Could it also improve Alzheimer’s, long-term memory?
Methylene blue, tried and tested to be “very safe,” has been used for more than a hundred years as a stain and to treat medical disorders like methemoglobinemia, cyanide and carbon monoxide poisoning. Recently published data suggest that it could also enhance short-term memory and attention.
This was the finding of a study published in the June 28 issue of Radiology using functional MRI (fMRI), after a single oral dose of methylene blue. An increased brain activity in the bilateral insular cortex, as well as the prefrontal cortex and parietal and occipital lobes, compared with placebo, has been demonstrated in the fMRI.
Timothy Q. Duong, PhD, from the University of Texas Health Science Center at San Antonio, said that no other clinically approved drug is used to improve memory, making methylene blue “unique and novel in that sense.”
The beneficial effect of methylene blue on memory has been researched since the 1970s, after it has been shown in rodents to have memory-enhancing effects. However, there were no sufficient data obtained in the underlying neuronal mechanisms and the drug’s impact on short-term memory and sustained attention.
This current study was a randomized, double-blinded, placebo-controlled clinical trial enrolling 26 healthy individuals aged 22 to 62 years, who were randomized to single-dose administration of methylene blue 280 mg or a blue food colorant as placebo.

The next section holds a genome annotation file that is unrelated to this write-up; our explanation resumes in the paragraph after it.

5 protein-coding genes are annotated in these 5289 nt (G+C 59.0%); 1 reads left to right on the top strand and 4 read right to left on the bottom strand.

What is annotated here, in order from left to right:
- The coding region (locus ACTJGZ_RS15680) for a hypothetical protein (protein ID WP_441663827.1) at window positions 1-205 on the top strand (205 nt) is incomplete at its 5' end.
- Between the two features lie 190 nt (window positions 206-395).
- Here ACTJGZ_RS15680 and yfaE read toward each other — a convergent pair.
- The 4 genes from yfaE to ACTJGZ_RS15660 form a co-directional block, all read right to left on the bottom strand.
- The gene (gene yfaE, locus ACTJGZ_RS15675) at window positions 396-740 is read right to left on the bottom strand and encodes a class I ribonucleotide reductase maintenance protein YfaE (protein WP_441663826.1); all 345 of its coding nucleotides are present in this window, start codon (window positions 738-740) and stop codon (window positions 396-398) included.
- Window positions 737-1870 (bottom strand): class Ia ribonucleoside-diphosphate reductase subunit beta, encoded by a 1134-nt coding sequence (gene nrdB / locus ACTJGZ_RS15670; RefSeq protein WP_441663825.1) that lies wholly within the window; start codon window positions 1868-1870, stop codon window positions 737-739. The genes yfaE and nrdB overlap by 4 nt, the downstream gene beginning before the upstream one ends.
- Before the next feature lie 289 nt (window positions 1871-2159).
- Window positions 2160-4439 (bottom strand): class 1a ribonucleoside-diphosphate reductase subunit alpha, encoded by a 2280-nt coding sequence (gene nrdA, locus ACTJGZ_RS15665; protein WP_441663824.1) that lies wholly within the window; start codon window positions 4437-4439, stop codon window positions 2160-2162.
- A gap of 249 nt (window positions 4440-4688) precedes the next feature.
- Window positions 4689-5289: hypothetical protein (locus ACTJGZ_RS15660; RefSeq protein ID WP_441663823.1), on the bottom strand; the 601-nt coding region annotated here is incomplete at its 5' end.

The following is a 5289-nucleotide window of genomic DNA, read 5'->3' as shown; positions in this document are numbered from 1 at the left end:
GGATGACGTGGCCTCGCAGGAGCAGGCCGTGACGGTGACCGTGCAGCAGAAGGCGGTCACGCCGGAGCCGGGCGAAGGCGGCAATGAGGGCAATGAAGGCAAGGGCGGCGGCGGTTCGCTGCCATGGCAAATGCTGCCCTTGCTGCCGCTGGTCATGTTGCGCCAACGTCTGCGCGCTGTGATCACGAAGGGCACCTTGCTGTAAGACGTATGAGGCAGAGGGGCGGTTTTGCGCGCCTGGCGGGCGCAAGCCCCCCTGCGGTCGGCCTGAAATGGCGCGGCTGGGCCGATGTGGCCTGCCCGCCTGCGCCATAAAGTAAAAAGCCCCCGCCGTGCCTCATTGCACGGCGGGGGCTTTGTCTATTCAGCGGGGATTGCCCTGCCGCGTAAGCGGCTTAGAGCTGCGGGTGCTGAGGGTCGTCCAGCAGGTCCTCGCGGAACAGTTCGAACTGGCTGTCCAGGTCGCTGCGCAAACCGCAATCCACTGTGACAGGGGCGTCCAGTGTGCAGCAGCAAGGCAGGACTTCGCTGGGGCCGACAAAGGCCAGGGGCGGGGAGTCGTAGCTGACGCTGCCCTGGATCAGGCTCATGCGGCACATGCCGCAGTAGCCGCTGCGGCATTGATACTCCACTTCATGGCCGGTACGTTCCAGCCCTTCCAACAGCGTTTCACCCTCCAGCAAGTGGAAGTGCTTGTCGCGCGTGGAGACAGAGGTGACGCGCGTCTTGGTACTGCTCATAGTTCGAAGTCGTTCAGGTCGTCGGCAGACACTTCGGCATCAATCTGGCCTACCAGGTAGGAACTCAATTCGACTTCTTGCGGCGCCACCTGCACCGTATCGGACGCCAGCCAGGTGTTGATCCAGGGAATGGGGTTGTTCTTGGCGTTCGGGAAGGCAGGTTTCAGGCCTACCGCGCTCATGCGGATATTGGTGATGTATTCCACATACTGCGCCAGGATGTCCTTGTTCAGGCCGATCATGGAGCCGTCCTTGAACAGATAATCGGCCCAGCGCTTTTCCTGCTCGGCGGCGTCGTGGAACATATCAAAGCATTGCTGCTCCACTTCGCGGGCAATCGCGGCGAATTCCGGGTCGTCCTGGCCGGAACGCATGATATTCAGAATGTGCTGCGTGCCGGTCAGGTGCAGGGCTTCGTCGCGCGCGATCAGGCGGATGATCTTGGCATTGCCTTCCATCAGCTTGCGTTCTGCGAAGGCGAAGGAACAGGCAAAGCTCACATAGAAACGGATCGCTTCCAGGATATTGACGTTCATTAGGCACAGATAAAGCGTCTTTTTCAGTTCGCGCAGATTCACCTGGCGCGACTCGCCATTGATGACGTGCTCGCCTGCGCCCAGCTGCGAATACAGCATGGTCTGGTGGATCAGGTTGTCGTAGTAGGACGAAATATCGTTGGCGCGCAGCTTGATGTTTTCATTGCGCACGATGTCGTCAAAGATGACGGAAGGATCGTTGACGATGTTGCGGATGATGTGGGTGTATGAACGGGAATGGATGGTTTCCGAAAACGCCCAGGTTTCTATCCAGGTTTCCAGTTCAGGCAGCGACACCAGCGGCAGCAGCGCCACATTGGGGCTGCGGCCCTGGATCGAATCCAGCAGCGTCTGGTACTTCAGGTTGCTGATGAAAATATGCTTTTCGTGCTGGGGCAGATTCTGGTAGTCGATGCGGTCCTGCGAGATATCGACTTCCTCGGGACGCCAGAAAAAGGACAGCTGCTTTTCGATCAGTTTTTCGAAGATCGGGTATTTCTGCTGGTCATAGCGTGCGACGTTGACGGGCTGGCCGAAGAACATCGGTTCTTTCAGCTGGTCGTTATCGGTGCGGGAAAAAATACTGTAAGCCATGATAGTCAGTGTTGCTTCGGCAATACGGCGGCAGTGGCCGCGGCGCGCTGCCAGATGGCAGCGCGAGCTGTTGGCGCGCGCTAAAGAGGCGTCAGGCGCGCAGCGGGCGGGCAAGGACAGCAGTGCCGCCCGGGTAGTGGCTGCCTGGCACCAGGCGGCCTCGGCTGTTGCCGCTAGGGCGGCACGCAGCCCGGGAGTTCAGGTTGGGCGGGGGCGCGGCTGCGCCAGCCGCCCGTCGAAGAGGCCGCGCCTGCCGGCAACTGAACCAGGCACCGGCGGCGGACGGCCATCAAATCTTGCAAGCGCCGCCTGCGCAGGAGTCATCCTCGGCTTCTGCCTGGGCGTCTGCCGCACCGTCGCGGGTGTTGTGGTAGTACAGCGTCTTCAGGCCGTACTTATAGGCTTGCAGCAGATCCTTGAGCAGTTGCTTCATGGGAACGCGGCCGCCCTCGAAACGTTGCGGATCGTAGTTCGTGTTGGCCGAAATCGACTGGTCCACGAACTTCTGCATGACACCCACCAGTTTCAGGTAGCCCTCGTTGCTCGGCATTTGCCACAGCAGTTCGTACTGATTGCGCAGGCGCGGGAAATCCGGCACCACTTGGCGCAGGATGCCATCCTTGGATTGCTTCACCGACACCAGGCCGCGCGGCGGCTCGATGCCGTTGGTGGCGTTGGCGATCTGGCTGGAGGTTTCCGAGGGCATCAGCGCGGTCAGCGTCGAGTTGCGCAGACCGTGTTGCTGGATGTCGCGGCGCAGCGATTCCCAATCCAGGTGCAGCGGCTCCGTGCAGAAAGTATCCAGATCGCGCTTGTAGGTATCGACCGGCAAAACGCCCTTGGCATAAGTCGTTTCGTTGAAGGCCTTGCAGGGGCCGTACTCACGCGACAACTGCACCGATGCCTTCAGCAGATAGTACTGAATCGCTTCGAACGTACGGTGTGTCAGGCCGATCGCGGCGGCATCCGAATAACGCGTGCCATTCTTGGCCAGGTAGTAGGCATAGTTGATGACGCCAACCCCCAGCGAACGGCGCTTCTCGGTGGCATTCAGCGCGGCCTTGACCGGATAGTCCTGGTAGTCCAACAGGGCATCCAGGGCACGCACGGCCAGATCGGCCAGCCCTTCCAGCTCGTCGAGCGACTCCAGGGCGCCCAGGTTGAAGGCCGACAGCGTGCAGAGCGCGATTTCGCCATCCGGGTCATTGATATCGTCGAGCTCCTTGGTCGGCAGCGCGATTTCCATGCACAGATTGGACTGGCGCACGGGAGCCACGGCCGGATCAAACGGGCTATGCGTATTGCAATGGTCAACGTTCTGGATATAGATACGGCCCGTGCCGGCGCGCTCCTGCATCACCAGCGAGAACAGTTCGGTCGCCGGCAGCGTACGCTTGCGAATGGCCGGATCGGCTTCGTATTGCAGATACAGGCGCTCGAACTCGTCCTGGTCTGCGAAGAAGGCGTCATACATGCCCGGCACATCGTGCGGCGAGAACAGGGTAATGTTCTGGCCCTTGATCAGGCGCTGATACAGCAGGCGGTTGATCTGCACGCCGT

A psychomotor vigilance task to test sustained attention and a delayed match-to-sample task to measure short-term memory were done while undergoing fMRI, both before and one hour after administration of the study drug or placebo.
In addition, the researchers tested the effect of methylene blue on cerebrovascular reactivity by determining cerebral blood flow during a carbon dioxide challenge before and after administration. During the psychomotor vigilance task, methylene blue was associated with significantly increased activity on fMRI in the bilateral anterior and posterior insular cortices during the attention phase (P = .01-.008).
Methylene blue was also associated with significantly increased fMRI activity during the short-term memory task in the bilateral occipital lobes, the basal ganglia, the thalami, the parietal lobules, the anterior cingulate gyrus, and the cerebellum (P = .03-.0003).
After orally taking methylene blue, an approximately 7 percent increase in the number of correct behavioral responses (P < .01) was noted, while no change was observed in the placebo group. There were also no significant changes in cerebral blood flow with placebo.
“The results support the notion that methylene blue enhances memory performance and functional MR imaging activity in brain regions associated with a visuo-spatial short-term memory task,” the researchers wrote in their paper. These findings are “consistent with behavioral measurements in the same subjects,” added the authors.
This current study was only for short-term memory and did not examine the impact of methylene blue on long-term memory. The same group of researchers are currently conducting a clinical trial of the drug in patients with mild cognitive impairment and Alzheimer’s disease. The trial is expected to be completed early next year. With reports from Radiology and Medscape
Vital Signs July 1-31 2016